The federal securities laws do not define the term "quiet period", which is also referred to as the "waiting period". However, historically, a quiet period extended from the time a company files a registration statement with the SEC until SEC staff declared the registration statement "effective". During that period, the federal securities laws limited what information a company and related parties can release to the public.
Agricultural Bank of China (ABC), also known as AgBank, is one of the "Big Four" banks in the People's Republic of China. It was founded in 1951, and has its headquarters in Dongcheng District, Beijing. It has branches throughout mainland China, Hong Kong, London, Tokyo, New York, Frankfurt, Sydney, Seoul, and Singapore.
ABC has 320 million retail customers, 2.7 million corporate clients, and nearly 24,000 branches. It is China's third largest lender by assets. ABC went public in mid-2010, fetching the world's biggest ever initial public offering (IPO) at the time, since overtaken by another Chinese company, Alibaba. In 2011, it ranked eighth among the Top 1000 World Banks, by 2015, it ranked third in Forbes' 13th annual Global 2000 list and in 2017 it ranked fifth.Bookrunner
In investment banking, a bookrunner is usually the main underwriter or lead-manager/arranger/coordinator in equity, debt, or hybrid securities issuances. The bookrunner usually syndicates with other investment banks in order to lower its risk. The bookrunner is listed first among all underwriters participating in the issuance. When more than one bookrunner manages a security issuance, the parties are referred to as "joint bookrunners".Bought deal
A bought deal is financial underwriting contract often associated with an Initial Public Offering or public offering. It occurs when an underwriter, such as an investment bank or a syndicate, purchases securities from an issuer before a preliminary prospectus is filed. The underwriter acts as principal rather than agent and thus actually "goes long" in the security. The bank negotiates a price with the issuer (usually at a discount to the current market price, if applicable).The advantage of the bought deal from the issuer's perspective is that they do not have to worry about financing risk (the risk that the financing can only be done at a discount too steep to market price.) This is in contrast to a book building or fully marketed deal, where the underwriters have to "market" the offering to prospective buyers, only after which the price is set.Celestica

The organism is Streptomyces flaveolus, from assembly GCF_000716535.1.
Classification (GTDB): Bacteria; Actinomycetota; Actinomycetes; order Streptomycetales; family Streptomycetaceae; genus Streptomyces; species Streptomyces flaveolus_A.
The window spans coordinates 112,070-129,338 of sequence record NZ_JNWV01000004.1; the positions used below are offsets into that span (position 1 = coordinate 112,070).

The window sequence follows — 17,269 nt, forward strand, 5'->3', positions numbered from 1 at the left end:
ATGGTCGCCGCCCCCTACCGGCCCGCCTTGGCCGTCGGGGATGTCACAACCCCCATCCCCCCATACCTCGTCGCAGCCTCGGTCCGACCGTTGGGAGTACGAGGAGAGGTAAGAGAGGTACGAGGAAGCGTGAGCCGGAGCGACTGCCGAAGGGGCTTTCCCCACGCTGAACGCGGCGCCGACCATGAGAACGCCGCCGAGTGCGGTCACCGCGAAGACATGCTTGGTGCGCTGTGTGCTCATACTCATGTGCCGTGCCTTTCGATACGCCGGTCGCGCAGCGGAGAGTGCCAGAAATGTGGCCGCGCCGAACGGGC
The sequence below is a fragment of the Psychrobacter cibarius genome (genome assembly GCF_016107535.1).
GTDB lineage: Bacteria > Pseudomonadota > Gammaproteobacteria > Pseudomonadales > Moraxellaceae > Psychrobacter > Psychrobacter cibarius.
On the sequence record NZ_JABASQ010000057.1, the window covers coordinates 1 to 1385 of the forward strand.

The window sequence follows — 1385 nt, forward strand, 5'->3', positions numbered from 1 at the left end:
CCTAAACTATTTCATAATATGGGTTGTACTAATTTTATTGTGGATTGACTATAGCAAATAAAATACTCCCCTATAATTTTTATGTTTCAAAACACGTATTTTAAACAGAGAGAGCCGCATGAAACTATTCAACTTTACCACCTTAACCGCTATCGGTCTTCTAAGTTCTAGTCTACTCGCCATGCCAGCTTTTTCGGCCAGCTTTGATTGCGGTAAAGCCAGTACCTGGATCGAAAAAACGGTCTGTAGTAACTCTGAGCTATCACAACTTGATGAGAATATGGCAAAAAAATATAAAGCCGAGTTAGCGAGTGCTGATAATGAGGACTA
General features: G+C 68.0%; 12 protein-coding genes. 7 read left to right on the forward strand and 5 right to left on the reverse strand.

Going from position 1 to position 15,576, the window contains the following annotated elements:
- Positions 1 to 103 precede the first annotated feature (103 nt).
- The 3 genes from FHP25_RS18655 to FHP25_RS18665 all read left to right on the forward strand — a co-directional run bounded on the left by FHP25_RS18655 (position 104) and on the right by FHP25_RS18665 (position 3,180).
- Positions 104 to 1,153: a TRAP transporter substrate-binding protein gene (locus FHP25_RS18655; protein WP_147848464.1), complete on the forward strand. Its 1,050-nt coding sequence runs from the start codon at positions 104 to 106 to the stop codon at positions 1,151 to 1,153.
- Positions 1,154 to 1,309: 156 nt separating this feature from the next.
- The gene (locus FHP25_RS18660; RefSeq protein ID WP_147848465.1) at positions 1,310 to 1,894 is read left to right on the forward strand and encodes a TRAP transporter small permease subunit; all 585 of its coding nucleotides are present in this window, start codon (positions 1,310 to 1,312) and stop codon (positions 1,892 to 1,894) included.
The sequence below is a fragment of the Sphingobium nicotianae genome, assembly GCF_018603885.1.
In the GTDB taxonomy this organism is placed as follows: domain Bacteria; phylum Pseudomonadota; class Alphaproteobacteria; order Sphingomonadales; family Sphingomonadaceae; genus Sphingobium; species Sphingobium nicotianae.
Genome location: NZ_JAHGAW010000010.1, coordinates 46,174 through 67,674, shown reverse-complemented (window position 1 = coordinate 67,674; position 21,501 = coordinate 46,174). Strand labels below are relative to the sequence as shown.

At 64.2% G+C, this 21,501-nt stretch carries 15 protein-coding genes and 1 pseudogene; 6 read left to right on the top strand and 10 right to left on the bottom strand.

Celestica Inc. is a Canadian multinational electronics manufacturing services (EMS) company headquartered in Toronto, Ontario.Direct Line Group
Direct Line Group plc is an insurance company based in the United Kingdom, formed in 2012 by the divestment of The Royal Bank of Scotland Group's (RBS) insurance division, through an initial public offering. The company owns a number of insurance subsidiaries, providing various insurance products, including Direct Line and Churchill, as well as the roadside assistance and vehicle recovery provider Green Flag.
The group is listed on the London Stock Exchange, and is a constituent of the FTSE 100 Index.Drag-along right
Drag-along right (DAR) is a legal concept in corporate law.
Under the concept, if the majority shareholder(s) of an entity sells their stake, the prospective owner(s) have the right to force the remaining minority shareholders to join the deal. However, the owner must usually offer the same terms and conditions to the minority shareholders as to the majority shareholder(s). Drag-along rights are fairly standard terms in a stock purchase agreement.
This right protects majority shareholders (allowing them to sell to an owner desiring total control of the entity, without being encumbered by holdout investors) but also protects minority shareholders (who can sell their investment on the same terms and conditions as the majority shareholder). This differs from a tag-along right, which also allows minority shareholders to sell on the same terms and conditions (and requires the new owner to offer them), but does not require them to sell.
Drag-along rights typically terminate upon an initial public offering.Equity carve-out
Equity carve-out (ECO), also known as a split-off IPO or a partial spin-off, is a type of corporate reorganization, in which a company creates a new subsidiary and subsequently IPOs it, while retaining management control. Only part of the shares are offered to the public, so the parent company retains an equity stake in the subsidiary. Typically, up to 20% of subsidiary shares is offered to the public.Follow-on offering
A follow-on offering (often, but incorrectly called a secondary offering) is an issuance of stock subsequent to the company's initial public offering. A follow-on offering can be either of two types (or a mixture of both): dilutive and non-dilutive. A secondary offering is an offering of securities by a shareholder of the company (as opposed to the company itself, which is a primary offering). A follow on offering is preceded by release of prospectus similar to IPO: a Follow-on Public Offer (FPO).
For example, Google's initial public offering (IPO) included both a primary offering (issuance of Google stock by Google) and a secondary offering (sale of Google stock held by shareholders, including the founders).